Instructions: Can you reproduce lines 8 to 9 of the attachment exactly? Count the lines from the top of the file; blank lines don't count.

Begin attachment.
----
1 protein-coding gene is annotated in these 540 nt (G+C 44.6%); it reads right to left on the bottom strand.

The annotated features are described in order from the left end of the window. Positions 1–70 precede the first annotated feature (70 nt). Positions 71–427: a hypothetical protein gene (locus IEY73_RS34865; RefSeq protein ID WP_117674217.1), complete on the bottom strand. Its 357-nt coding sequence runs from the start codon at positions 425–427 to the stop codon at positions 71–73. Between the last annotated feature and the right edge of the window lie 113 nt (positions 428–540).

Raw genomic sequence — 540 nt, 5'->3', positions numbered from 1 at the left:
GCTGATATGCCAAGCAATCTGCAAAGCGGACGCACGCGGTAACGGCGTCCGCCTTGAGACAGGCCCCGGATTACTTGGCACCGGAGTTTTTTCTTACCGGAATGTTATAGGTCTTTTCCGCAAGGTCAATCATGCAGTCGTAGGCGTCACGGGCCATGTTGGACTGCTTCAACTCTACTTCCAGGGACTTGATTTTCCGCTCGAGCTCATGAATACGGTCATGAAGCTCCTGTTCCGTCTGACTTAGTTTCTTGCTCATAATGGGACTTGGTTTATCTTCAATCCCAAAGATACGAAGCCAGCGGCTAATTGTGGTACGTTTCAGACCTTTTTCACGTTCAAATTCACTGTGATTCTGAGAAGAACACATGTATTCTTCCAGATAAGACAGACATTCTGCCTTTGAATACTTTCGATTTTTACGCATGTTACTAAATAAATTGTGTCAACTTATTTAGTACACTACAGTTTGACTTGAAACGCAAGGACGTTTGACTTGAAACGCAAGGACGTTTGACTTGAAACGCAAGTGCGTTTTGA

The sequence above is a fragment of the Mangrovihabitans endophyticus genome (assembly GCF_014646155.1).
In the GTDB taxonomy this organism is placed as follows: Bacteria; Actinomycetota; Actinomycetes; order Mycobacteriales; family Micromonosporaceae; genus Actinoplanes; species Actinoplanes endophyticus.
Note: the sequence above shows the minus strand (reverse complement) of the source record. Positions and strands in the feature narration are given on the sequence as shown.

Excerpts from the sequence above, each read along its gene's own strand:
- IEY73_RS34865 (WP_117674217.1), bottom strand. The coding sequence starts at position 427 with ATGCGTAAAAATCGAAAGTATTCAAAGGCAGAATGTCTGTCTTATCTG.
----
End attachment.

Excerpts from the sequence above, each read along its gene's own strand:
- IEY73_RS34865 (WP_117674217.1), bottom strand. The coding sequence starts at position 427 with ATGCGTAAAAATCGAAAGTATTCAAAGGCAGAATGTCTGTCTTATCTG.